Gargamel runs hot against me, always has, still does. Sometimes I have to bluff him just to get a little even, despite our general avoidance of each other. Just the other night, I finally had him with AA, for only the second time in what seems like a decade of poker, and he ironed it out again in a four bet pot. Scarcely believable, if you knew all the hands and details. However, it’s really a drop in the bucket, and I have a hard time caring. It’s an inexplicable thing and part of the mystery of variance. The future, however, is worth considering more seriously. The future can be attacked strategically. Money is quantified energy, and time is money. It’s all cash, all big blinds, and all of it is finite, especially at my age.
Or is it? If I have the ability to turn my funds into much, much more, to turn poker into the nest egg I need, I must to find a better way to study and improve my game a few ticks. Some of my poker abilities are amazing, but I am like your neighbor’s Jaguar you once envied but that’s always in the shop. For a few weeks now, I have been realizing that my selective reading and autodidact methodology might not be good enough, but I don’t precisely know what would be better. Studying poker through books just seems a tad like cheating (I realize that is absurd but is just a sort of gut sense I suffer from), and I’ve never finished one (aside from Let There Be Range, but that’s more a pamphlet), bored or irritated by the writing style or the lack of logic in the presentation. Pretty shallow, perhaps, but I do prefer thinking it all out on my own, using the books for selective reference, or discovering the game in the give and take of online dialogue. (Having read Berkey’s comments on that, I am inspired to get the hell out of the forums I muck up, and find a new way.) Even if there is no acceptable outlet for learning, even if playing with the bad boys and the rich kids is gambling and negative and basically crashing a party of my betters, I still have my own mind, my desk and a cup of coffee. If anything for me specifically came out of Imperator’s thread, it’s that I need a more thorough plan, and soon. The games change and shift, and I may not always have the best seat – or any seat – at the table.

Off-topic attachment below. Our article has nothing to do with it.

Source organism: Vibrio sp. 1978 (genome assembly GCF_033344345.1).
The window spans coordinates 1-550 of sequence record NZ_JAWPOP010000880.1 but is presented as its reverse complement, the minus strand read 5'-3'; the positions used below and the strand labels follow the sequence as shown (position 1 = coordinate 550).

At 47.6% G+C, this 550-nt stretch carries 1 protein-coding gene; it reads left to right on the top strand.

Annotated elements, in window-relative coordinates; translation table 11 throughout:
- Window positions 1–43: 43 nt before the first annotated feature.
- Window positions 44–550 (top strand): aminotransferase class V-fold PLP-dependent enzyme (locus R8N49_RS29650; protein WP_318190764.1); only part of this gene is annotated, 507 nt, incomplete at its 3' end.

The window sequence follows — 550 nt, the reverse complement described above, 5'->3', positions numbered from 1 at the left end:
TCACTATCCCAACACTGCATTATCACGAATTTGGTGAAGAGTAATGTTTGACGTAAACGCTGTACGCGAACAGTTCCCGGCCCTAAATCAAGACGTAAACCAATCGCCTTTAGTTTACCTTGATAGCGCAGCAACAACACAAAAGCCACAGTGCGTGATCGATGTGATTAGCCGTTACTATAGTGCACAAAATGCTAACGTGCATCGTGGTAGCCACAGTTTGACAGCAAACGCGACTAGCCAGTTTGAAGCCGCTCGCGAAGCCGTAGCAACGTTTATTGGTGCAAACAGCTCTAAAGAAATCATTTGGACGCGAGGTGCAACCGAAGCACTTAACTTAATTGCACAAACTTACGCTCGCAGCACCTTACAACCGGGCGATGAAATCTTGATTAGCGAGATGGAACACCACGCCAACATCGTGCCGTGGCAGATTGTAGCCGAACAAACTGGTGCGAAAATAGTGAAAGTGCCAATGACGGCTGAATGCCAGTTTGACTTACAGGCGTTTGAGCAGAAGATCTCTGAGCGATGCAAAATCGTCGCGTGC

The evening wears on. Players prematurely vacate the notorious RFID table, disconsolate over their results, tilted by their own narcissism. It’s hard enough losing on your own if you are a tilter: imagine all your peers watching you do it. However, it’s working out for Manbuns: he finally gets where he wants to be, right up next to the loose player.
At last, he’s ready to get his payday. JJ’s smiling. Everything’s good. The topknot perches just a little higher.
The future can be planned for but is hard to predict, however. Within an orbit or so, the loose player, eyes black and beady and cunning, senses something, something perhaps indefinable but clearly adverse.
He racks up. The loose player leaves. This game will not last.
Thank you for reading this blog, I hope you enjoy it half as much as I enjoy creating it. Unfortunately, I must take a break to deal with personal issues, so I’m putting myself on blogging hiatus. This is not a soft ending, or a retirement, I hope. I have loved doing this as much as anything I’ve done in a long time, so you can imagine I’m not stopping for light reasons.
I’ve promised several blog reviews to different bloggers, and should I return to “OOP,” I will get to them right away. In fact, thanks to all of you fellow bloggers who put up with my impertinence. I hope you understand that I love writing and reading and thinking about what we say and put out there. I planned on reviewing many things, actually, including what should be a good piece on the phenomenon of “Pokémon”; makes me smile just thinking about it. This is has been a great pleasure.
Lastly, I can’t help but notice that it’s been two years now since I’ve played poker for a living. I’d like to share with you everything I’ve learned (and somehow still haven’t fit into my ridiculous pieces), but the time is not right.
So good-bye for now, and I wish you the greatest in all your endeavors.